Recent molecular genetic work, combined with morphological comparisons, on Malagasy members of the bat genus Miniopterus (Family Miniopteridae), has uncovered a number of cryptic species. Based on recently collected specimens and associated tissues, we examine patterns of variation in M. aelleni, the holotype of which comes from Ankarana in northernMadagascar. Using molecular genetic (mitochondrial cytochrome b) and morphological characters we describe a new species, M. ambohitrensis sp. nov. In northern Madagascar, M. ambohitrensis and M. aelleni are allopatric, but occur in relatively close geographical contact (approximately 40 km direct line distance) with M. ambohitrensis found at Montagne d’Ambre in montane humid forest and M. aelleni sensu stricto at Ankarana in dry deciduous forest. Morphologically, this new taxon is differentiated from M. aelleni based on pelage coloration, external measurements, craniodental differences, and tragus shape. Comparisons using 725 bp of cytochrome b found a divergence of 1.1% within M. aelleni sensu stricto, 0.8% within M. ambohitrensis, and 3.3% between these two clades. The two sister species do not demonstrate acoustical differences based on recordings made in a flight cage. Miniopterus ambohitrensis is known from four localities in the northern and central portions of Madagascar, all from montane regions and across an elevational range from about 800 to 1600 m; its calculated “Extent of occurrence” is 15,143 km2 . It is possible that this species is at least partially migratory.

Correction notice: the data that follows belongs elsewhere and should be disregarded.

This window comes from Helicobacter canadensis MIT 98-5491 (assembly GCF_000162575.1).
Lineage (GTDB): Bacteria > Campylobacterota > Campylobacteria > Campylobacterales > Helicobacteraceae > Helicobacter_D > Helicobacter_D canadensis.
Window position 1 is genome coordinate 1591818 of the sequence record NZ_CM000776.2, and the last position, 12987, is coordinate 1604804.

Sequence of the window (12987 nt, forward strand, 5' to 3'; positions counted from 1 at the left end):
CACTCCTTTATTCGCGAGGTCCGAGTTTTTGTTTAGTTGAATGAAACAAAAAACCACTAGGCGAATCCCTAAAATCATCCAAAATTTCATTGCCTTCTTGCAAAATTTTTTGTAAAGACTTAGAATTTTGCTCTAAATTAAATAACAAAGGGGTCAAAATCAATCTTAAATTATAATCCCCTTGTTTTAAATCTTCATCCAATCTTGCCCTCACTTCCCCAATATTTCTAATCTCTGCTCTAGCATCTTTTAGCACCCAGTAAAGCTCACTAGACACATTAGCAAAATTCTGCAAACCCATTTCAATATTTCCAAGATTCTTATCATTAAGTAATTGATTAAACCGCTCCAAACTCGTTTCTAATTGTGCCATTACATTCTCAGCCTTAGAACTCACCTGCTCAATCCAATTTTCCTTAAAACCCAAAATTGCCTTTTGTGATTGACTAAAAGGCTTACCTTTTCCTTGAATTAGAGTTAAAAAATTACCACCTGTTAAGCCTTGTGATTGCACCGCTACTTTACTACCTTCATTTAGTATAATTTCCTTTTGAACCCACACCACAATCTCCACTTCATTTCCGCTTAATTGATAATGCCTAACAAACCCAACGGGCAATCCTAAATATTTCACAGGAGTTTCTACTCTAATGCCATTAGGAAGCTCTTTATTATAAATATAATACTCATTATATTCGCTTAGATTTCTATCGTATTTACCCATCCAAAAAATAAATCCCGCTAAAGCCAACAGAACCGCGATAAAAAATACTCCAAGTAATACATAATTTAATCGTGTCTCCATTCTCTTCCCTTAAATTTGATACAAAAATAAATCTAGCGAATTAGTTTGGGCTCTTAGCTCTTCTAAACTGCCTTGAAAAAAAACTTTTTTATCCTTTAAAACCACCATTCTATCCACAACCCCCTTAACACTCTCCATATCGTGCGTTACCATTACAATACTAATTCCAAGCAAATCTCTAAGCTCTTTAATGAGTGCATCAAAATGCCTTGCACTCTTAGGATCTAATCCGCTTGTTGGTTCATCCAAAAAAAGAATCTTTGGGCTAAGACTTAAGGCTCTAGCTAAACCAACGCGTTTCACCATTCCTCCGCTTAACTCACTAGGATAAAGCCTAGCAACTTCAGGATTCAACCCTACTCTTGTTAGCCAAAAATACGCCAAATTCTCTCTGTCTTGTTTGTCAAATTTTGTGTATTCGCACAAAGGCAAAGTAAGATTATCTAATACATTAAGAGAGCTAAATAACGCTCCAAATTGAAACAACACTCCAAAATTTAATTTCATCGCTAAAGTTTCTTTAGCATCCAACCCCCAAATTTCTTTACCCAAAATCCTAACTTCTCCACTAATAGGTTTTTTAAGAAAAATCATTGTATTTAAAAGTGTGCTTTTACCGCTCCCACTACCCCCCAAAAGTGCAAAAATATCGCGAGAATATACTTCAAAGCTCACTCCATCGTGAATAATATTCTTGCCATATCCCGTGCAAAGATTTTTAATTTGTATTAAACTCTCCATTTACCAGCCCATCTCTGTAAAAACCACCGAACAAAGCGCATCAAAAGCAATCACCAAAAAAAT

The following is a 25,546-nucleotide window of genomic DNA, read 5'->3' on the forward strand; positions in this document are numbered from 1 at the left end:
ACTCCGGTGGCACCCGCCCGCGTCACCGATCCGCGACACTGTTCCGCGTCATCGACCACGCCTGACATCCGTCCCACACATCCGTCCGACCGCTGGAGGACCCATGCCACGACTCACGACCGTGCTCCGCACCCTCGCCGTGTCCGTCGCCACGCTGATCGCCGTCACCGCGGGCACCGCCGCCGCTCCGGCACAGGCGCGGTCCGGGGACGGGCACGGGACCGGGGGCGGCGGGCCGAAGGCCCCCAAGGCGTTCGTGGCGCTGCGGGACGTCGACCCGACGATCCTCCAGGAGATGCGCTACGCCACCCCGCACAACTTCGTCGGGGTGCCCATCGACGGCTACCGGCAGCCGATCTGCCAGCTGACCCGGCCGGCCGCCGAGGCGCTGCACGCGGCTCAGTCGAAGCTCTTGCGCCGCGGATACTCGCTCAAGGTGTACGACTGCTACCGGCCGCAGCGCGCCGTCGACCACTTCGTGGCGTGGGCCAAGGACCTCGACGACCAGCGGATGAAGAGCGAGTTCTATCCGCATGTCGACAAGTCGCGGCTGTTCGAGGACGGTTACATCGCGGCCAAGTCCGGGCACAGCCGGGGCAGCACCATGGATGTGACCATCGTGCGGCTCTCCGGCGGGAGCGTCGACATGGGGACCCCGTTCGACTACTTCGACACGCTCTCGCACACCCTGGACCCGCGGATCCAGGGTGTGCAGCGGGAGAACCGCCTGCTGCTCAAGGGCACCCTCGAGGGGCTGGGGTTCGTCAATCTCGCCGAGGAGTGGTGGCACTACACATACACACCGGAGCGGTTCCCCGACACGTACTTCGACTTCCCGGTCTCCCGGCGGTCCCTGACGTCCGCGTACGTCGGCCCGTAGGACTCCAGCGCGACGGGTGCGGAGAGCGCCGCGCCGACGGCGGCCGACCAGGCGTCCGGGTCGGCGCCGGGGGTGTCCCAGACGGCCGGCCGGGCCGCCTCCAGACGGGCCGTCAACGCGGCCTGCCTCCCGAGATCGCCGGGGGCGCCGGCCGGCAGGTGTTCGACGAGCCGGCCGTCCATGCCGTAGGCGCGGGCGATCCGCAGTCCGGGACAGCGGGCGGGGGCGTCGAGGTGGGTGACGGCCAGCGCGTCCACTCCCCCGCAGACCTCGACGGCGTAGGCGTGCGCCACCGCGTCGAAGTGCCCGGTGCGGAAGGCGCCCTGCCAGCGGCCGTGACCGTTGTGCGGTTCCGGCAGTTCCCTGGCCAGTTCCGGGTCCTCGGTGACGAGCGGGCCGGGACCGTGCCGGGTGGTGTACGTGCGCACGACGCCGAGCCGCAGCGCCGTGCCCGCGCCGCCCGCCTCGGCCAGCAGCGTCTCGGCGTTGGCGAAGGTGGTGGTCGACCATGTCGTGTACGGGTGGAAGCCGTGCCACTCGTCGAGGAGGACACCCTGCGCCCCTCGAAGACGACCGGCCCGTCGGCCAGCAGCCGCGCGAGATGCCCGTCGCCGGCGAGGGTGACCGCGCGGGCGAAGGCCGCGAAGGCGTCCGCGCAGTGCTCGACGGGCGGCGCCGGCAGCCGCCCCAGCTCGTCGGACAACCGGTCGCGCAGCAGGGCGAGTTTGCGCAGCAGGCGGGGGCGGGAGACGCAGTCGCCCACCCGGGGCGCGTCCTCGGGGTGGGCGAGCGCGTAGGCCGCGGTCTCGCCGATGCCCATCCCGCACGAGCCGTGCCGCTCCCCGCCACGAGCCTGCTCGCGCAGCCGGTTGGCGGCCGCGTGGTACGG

The species name is derived from the geographical name of the type locality, which in
Malagasy is Ambohitra. In the Malagasy language, the root word of Ambohitra is vohitra meaning mountain or highlands, also providing an ecological context as the bat occurs at higher elevations. No barcodes unfortunately as the authors decided to sequence cyt b despite the fact that about 800 species of bats already have a proper COI barcode. 
no DNA Barcodes


Macrobrachium indianum new species is described from the Pambar River, Kerala, S. India. The species shares certain characters with M. gurudeve Jayachandran & Raji, 2004, M. bombayense Almelker & Sankolli, 2006 and M. kulkarnii Almelker & Sankolli, 2006, while it differs remarkably from these three species in distinctive diagnostic characters: rostral formula 7–8/3–4 with 1 postorbital teeth, one tooth above orbit; carapace smooth with distal end of rostrum directed downwards; cephalothorax longer than rostrum; in second chelate leg, proximal cutting edge of movable finger with two weak denticles, one weak denticle in immovable finger, carpus longer than merus, merus shorter than propodus and longer than ischium; dactylus the shortest podomere. Five thick and a few thin reddish brown bands of chromatophores are seen on carapace. Pigmentation is found mid and ventro-laterally on abdominal segments, pereiopods have chromatophores at the distal part of podomeres.